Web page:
Hackernoon logoExploring Node.js Event Loop by@sunanda35

Exploring Node.js Event Loop

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@sunanda35sunanda

Tech Evangelist, Polyglot Developer with a passion for innovative technology & Tech Enthusiastic

Asynchrony is hard for any programming language. Asynchronous in Node.js is unpredictable and difficult to trace when there are some bugs. JavaScript is single-threaded. Utilizing multiple threads is most challenging because of its inherent complexity. Both Programmer and OS give a lot of effort to deliver a solution, But nodejs event loop is crazy.

What is actually event Loops?

It is a single-threaded asynchronous concurrent loop. A single thread can do one thing at a time. In the event loop, multiple requests can get queued at the same time and that makes it concurrent. Loop doesn’t wait for everything from one request for complete but callback comes without blocking anything.

It is a semi-finite type loop where if the queue is empty, the loop will automatically exit. Node.js uses libuv in the operating systems for callbacks for incoming connections.

It pounds bugs when different strings share assets since single-string circle cuts string security edge cases and would context be able to switch a lot quicker. It makes this circle a versatile and powerful utilization of associations.

Let’s see how it’s happened in real code —

Example the block of the main loop —

setTimeout(
  () => console.log('Hyy, I'm from the callback queue'),
  5000); // Loop will pause for 5s
const stopTime = Date.now() + 2000;
while (Date.now() < stopTime) {} // block of main code

At every iteration, the loop unwinds the call stack, then polls. On the off chance that you run this code, note the circle gets obstructed for two seconds. Be that as it may, the circle remains alive until the callback executes in five seconds. When the principle circle unblocks, the surveying system makes sense of how long it looks out for callbacks.

Callback Queue —

const stopTime = Date.now() + 2000;
while (Date.now() < stopTime) {} // Block the main loop
// This takes 7 secs to execute
setTimeout(() => console.log('Ran callback A'), 5000);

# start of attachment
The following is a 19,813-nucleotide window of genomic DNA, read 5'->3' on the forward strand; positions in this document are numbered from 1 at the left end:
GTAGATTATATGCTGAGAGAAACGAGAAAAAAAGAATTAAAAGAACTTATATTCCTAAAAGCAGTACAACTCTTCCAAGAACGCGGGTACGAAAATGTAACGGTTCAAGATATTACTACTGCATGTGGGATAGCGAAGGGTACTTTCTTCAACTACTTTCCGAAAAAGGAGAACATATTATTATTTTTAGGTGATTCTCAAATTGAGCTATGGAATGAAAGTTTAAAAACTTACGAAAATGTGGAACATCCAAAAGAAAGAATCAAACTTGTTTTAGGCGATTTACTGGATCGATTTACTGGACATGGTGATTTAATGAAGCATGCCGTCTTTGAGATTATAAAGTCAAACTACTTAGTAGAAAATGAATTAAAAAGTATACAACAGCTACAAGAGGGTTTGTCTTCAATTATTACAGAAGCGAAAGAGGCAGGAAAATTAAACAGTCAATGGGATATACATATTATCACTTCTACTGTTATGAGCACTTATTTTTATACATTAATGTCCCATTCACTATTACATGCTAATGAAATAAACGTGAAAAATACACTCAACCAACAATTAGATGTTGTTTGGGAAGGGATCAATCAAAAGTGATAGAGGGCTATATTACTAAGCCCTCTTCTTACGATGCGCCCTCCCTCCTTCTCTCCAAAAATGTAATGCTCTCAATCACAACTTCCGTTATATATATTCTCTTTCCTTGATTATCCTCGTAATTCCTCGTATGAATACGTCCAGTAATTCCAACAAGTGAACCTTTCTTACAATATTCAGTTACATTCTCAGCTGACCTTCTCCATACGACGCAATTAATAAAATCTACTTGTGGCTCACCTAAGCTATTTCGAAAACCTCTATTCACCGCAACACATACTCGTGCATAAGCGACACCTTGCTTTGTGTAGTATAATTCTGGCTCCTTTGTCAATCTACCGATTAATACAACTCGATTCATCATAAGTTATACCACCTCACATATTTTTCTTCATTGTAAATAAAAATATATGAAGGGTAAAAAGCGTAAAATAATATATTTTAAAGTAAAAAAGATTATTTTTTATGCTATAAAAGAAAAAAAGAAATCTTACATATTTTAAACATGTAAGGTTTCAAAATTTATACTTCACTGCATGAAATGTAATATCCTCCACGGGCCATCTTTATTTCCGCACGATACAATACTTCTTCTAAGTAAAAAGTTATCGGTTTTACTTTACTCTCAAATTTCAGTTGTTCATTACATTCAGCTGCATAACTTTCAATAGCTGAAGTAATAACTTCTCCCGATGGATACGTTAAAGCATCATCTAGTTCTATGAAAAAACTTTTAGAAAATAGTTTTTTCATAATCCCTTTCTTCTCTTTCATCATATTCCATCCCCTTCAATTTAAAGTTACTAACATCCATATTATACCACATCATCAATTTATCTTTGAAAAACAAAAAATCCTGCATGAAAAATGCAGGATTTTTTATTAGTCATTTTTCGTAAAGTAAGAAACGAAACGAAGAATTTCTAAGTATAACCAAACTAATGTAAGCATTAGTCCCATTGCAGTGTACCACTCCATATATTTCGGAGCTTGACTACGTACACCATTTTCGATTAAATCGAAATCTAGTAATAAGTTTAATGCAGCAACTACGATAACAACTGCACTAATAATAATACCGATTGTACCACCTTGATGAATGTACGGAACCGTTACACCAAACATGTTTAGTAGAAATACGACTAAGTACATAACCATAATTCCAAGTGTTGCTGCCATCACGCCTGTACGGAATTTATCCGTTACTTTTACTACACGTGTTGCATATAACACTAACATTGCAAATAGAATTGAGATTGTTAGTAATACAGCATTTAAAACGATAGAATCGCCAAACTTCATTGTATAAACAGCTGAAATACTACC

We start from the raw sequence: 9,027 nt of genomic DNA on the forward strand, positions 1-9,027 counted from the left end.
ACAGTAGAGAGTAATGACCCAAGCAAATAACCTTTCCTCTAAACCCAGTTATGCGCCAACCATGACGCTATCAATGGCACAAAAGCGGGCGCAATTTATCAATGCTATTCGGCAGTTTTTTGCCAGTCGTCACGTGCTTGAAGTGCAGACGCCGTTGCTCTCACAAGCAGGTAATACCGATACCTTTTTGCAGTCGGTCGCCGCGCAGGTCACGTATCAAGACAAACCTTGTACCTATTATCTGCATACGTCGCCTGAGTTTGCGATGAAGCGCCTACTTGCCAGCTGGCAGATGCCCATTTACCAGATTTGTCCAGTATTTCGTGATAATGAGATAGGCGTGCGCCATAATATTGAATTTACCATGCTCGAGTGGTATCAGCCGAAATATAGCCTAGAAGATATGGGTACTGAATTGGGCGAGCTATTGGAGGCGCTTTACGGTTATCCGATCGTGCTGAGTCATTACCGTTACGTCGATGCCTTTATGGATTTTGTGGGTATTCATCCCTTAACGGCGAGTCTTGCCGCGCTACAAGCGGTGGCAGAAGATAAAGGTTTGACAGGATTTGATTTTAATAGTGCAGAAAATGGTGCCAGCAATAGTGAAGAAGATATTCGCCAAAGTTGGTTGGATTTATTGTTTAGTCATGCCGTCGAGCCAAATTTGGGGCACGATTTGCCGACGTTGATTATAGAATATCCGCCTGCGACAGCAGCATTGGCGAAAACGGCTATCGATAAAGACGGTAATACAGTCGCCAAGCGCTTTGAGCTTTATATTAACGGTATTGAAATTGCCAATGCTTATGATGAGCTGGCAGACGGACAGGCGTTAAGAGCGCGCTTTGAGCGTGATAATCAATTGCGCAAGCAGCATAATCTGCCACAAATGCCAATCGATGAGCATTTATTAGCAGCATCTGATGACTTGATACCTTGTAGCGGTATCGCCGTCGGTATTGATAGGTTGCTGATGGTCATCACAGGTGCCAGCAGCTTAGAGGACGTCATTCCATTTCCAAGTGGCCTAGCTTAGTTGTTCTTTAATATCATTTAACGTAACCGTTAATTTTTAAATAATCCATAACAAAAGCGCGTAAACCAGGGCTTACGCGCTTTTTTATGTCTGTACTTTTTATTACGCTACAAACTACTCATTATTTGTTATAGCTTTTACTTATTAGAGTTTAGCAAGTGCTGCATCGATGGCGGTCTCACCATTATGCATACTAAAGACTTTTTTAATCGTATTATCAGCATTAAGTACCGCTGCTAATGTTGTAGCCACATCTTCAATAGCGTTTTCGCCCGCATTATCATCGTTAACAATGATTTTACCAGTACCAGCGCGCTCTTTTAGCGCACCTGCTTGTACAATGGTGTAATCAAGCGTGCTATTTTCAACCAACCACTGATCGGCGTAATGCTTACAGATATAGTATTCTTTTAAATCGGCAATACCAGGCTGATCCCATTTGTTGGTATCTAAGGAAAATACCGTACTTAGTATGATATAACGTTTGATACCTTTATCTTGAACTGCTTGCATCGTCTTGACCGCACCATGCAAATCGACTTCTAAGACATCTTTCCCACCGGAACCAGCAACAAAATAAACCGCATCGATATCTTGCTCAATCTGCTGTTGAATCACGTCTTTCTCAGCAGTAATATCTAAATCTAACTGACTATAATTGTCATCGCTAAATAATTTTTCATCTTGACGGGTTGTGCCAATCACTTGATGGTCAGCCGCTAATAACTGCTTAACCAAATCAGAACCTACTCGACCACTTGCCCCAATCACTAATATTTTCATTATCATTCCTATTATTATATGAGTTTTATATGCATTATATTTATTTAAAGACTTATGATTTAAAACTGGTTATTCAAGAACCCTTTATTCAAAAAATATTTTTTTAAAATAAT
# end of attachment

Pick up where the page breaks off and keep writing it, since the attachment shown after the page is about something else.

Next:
It’s a humble single-threaded loop, concurrent, and non-blocking.

Event loop with async/await —

The idea of wrapping synchronous I/O around async/await to avoid blocking the main loop.

const fs = require('fs');
const readFileSync = async (path) => await fs.readFileSync(path);
readFileSync('readme.md').then((data) => console.log(data));
console.log('The event loop continues without blocking...');

Where await comes from callback queue, the code read like synchronous blocking code but it never blocks. In the above code, fs.readFile fires a callback that can be wrapped around a promise.

Wrapping up —

The occasion circle keeps on emphasizing through each stage as callbacks get lined. Be that as it may, inside each stage there’s a method to line another sort of callback.

process.nextTick() versus setImmediate()

Toward the finish of each stage, the circle executes the process.nextTick() callback. Note that this callback type isn’t a piece of the occasion circle since it runs toward the finish of each stage. The setImmediate() callback is a piece of the general occasion circle, so it’s not as quick as the name infers. Since process.nextTick() needs close information on the occasion circle, I suggest utilizing setImmediate() when all is said in done.

Example of an event emitter in its own constructor. The call stack must unwind first before calling the event.

const EventEmitter = require('events');
class ImpatientEmitter extends EventEmitter {
  constructor() {
    super();
    // Fire this at the end of the phase with an unwound call stack
    process.nextTick(() => this.emit('event'));
  }
}
const emitter = new ImpatientEmitter();
emitter.on('event', () => console.log('An impatient event occurred!'));

Permitting the call stack to loosen up can forestall mistakes like RangeError: Maximum call stack size surpassed.

One gotcha is to ensure process.nextTick() doesn’t obstruct the occasion circle. Blocking can be hazardous with recursive callback calls inside a similar stage.

Previously published at https://centocode.com/node-js-event-loop-is-an-awesome-concept-for-developers/

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